We live in a world filled with noise. Soft noise, loud noise, beautiful noise, obnoxious noise…it is everywhere, and much of it we just ignore as we go about our day. But when the decibel levels get too high, or a low decibel noise is persistent and we are exposed to it for a very long time, it can cause damage to the eardrum.
This damage is called acoustic trauma, and it is one of the leading causes of hearing loss in people the world over.
Symptoms Of Acoustic Trauma
- Tinnitus – A sound originating from the inner ear, either consistent or occasional. This may include ringing, popping, hissing, crackling, droning, or other noises.
- Loss of Hearing In One Or Both Ears – A sudden drop in the ability to hear, usually over time beginning with a small decrease in hearing clarity. You may find yourself have a harder time understanding people when they speak to you, or having to turn up the television or radio to make out what is on.
- Complete Deafness In One Of Both Ears – A total lack of ability to hear. This is rarely a sudden onset symptom, and instead starts with hearing loss. A sudden loss of all hearing should be checked out by a doctor immediately.
Causes Of Acoustic Trauma
There are two primary reasons for acoustic trauma: injury, or loud noise exposure. Knowing which was the cause may assist in treatment, and in preventing further problems that could arise due to continued damage.
In the case of injury, a blow to the head or penetration into the ear drum can be the culprit. But an inner ear infection may also be the source.
For those caused by noise exposure, it can be trickier to isolate the cause. If you work in a loud environment, industrial deafness is a definite possibility. But sudden loud noises, such as being nearby an explosion, gun shot or crash, could also cause the problem. Even exposure over time, or something as simple as a loud concert, could create acoustic trauma that is irreversible.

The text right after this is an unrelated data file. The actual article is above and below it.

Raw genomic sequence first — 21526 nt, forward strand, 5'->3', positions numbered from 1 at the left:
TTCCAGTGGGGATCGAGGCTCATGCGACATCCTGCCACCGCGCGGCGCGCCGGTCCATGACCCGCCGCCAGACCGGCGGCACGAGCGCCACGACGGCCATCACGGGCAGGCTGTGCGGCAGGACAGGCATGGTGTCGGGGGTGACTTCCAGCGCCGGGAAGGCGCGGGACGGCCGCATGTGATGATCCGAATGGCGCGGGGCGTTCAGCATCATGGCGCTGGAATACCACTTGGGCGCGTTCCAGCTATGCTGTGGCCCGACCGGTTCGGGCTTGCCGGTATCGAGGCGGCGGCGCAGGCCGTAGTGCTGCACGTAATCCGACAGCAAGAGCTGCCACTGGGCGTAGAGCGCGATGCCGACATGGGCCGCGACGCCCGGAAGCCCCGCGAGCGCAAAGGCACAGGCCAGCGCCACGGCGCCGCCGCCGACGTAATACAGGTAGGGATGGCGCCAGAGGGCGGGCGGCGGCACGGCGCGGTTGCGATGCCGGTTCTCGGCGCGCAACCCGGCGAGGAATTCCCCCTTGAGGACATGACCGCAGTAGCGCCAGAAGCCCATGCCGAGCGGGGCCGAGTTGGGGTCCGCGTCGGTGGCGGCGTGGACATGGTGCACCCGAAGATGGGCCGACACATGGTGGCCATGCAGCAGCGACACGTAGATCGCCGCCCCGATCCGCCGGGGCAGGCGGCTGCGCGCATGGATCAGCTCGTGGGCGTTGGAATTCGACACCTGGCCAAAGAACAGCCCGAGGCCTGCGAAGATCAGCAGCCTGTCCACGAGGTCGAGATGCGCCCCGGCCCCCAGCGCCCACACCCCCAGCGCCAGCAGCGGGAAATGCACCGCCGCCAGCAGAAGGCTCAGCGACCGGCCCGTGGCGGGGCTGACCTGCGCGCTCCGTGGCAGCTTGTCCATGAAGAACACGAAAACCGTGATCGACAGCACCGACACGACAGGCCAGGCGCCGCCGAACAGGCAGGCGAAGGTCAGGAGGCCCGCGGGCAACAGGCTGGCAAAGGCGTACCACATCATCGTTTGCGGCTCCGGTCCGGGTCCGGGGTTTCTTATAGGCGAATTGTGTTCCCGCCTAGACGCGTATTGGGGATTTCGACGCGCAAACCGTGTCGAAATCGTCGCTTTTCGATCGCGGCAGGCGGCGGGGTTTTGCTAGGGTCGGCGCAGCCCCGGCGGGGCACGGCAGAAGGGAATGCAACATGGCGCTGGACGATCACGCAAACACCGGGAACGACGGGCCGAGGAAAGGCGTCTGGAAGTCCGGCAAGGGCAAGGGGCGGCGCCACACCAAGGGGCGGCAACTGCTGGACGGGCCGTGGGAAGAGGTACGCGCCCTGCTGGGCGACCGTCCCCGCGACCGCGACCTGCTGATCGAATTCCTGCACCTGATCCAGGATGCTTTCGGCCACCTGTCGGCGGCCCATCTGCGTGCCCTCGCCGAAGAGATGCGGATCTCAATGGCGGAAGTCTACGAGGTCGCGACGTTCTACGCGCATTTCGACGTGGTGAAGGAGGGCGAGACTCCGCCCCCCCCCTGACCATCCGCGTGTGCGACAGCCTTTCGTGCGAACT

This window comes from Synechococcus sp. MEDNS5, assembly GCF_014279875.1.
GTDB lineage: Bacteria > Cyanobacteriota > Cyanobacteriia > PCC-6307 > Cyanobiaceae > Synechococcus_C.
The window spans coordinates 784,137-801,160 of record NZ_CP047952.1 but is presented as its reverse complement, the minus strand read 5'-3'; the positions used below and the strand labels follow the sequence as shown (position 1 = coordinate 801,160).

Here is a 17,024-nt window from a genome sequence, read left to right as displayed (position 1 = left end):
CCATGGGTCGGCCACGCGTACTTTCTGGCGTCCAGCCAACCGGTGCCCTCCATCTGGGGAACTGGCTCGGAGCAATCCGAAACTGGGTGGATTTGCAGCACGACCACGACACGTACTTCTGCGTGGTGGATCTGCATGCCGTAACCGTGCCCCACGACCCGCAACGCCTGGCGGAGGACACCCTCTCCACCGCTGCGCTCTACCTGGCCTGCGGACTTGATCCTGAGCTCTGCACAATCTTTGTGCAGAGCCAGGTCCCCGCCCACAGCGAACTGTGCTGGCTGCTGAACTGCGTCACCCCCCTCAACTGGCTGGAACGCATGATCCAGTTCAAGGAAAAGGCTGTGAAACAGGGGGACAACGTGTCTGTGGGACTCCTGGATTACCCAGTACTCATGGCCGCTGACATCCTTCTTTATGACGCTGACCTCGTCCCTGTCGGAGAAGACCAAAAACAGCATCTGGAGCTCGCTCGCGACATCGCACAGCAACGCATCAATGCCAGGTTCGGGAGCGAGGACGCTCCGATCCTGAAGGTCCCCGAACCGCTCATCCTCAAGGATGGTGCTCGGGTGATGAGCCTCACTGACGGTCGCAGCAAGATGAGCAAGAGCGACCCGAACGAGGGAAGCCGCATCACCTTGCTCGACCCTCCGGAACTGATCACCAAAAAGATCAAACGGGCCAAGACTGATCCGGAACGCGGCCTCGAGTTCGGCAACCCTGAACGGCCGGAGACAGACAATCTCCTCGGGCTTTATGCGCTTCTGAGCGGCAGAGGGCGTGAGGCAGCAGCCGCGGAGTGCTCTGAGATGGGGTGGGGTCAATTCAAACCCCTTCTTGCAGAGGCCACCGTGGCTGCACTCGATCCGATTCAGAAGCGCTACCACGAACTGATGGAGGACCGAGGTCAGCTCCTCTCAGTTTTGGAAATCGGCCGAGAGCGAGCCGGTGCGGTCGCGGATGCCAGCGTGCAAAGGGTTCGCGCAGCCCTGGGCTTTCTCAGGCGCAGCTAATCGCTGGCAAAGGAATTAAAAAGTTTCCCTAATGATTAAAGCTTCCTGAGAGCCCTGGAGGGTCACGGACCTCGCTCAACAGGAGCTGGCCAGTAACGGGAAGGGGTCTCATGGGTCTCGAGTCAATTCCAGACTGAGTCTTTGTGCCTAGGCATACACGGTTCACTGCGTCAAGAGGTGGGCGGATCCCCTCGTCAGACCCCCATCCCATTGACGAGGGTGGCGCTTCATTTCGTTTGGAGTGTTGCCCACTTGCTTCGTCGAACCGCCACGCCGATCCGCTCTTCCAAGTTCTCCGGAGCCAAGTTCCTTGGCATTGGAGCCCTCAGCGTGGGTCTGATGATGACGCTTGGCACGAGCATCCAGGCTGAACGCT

Prevention and Treatment Of Acoustic Trauma
Prevention is of the utmost importance, when it comes to acoustic trauma. The eardrum is highly delicate, and any damage may not properly heal. By the time you experience symptoms it could be too late to do anything more than stop the progression of the condition.
Use proper ear protective gear when in a loud place, never stick anything into your ear, and seek professional care any time you suspect an infection. If you are already experiencing symptoms of acoustic trauma, go see your doctor. They may be able to isolate the underlying cause and treat the issue, but most will only be able to help you learn to cope with it.
Acoustic trauma is a serious condition, and a frustrating one. But you can protect yourself with a little prevention and forethought.